At first glance, KindleScout seems very similar to the BigJump project I run, while I was with Rizzoli, during the first half 2014 with Amazon. Certainly, both Rizzoli and Amazon had the opportunity to learn a lot from it. Here an article on DBW regarding BigJump and some interesting statistics (i.e.: 500k views) and here the article on BigJump’s final ceremony.
Kindle Scout’s form is different under several aspects of course. Here two key differences:
- there isn’t a strict competition among the titles (as we had in BigJump). With BigJump only 1 title for each of the three genres would get a publishing contract with Rizzoli. On the contrary with KindleScout every book (with enough nominations) can potentially win a regular contract. One winner doesn’t leave the others participants without chances of being published. Better for everybody.
- there isn’t a traditional publisher involved as it was with BigJump’s Rizzoli. Or better said Amazon appears to play the publisher’s role as well. In US they certainly own a huge brand. It makes sense, from their standpoint, to go alone in US.
However Kindle Scout’s underpinning logic seems rather similar to the BigJump’s one. Leveraging the crowd-selection to rank titles so as to prioritize the attention of the editorial team that can focus on reading and selecting the titles. Needless to say a giant company such as Amazon can use many other KPI/data that come for all their sources so as to better judge the size of the potential audience and the book relevance to them. Anything that can be measured, it ultimately will.
Interestingly Kindle Scout is only fiction based, very much like BigJump. It’s not available for non-fiction. That tells something on its focus. It seems an obvious choice as the dominant sale format is going to be the ebook (although the contract is for all editions). As everyone knows, the top selling genres as ebooks are romance and crime.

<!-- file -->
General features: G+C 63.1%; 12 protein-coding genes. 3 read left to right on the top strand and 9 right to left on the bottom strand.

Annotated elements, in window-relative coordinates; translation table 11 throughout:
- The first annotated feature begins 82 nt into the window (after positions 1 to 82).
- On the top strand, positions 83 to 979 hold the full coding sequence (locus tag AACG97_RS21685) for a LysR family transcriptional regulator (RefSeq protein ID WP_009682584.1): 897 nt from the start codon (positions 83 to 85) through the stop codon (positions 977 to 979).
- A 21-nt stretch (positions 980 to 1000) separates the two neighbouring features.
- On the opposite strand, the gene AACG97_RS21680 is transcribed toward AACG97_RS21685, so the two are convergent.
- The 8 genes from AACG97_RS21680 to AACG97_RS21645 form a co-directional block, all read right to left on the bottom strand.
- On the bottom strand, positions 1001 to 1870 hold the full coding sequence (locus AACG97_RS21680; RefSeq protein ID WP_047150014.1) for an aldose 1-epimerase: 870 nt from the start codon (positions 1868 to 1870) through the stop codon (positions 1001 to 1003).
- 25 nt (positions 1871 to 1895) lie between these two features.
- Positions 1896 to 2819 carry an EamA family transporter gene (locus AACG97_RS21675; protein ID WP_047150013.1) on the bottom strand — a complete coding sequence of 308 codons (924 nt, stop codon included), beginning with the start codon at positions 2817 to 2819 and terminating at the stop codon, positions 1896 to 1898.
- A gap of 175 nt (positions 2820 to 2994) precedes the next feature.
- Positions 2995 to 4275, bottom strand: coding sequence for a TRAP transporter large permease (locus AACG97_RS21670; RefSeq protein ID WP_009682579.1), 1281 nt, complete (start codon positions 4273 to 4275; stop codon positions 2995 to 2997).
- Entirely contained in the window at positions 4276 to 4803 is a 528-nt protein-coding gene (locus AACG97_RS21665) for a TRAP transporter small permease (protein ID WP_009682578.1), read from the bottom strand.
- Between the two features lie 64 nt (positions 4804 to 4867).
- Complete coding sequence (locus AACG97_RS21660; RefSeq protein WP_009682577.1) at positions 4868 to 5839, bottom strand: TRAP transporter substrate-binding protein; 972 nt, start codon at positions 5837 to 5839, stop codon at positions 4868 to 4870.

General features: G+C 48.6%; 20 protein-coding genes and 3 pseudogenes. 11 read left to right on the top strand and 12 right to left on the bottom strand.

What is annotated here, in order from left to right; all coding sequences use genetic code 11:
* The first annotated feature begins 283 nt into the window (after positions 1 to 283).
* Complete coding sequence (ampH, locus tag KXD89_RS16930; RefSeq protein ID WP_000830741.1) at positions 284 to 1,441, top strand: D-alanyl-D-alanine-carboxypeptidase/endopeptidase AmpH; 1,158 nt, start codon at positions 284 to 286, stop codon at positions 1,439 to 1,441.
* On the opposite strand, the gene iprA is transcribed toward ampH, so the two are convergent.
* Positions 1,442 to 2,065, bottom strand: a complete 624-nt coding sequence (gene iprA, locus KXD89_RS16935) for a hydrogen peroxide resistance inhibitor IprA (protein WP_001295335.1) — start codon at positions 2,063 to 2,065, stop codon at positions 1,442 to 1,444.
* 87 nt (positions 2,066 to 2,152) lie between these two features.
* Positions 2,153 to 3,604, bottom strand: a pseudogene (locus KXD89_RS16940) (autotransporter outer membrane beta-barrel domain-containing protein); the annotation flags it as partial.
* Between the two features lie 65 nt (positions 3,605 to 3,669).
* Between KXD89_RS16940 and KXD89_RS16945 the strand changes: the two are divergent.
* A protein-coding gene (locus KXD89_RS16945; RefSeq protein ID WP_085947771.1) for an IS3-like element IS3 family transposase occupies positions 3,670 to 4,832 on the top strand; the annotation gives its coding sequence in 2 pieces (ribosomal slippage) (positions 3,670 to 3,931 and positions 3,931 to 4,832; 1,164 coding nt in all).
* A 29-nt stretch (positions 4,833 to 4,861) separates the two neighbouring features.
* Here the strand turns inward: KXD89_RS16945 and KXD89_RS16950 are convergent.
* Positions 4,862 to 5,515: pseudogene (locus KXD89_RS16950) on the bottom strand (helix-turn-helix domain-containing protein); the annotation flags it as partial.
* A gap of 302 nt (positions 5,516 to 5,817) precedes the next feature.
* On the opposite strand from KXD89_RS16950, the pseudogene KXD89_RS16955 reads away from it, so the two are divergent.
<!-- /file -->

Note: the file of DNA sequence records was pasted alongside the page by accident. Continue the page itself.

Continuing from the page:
Sci-fi/fantasy seems less important in term of overall potential sales but very strategic in term of authors. Sci-fi/fantasy author communities are big and can potentially drive traffic and nominations to Kindle Scout. Hard to say how many Sci-fi/fantasy titles will actually be published.
Of course if the nominations were mainly to come from within the writing community (i.e. authors/family/friends nominating/helping one another) there could be little to be gained in term of readers and new connections.This is a bet that Kindle Scout seems to be willing to play.
They haven’t much to lose. If it does not work they can stop it anytime. And move to the next innovation with more knowledge.
This is one of the coolest things about corporate innovation. In the worst case you gain very specific knowledge, that nobody else has. For a better future. And future belongs to those who build it.
Don’t forget only 20 years ago, in 1994 Jeff Bezos founded Cadabra that started to operate as Amazon.com in 1995. A first mover that has always been capitalizing on the knowledge gained by pioneering new avenues. Relentlessly. (type www.relentless.com and see what happens).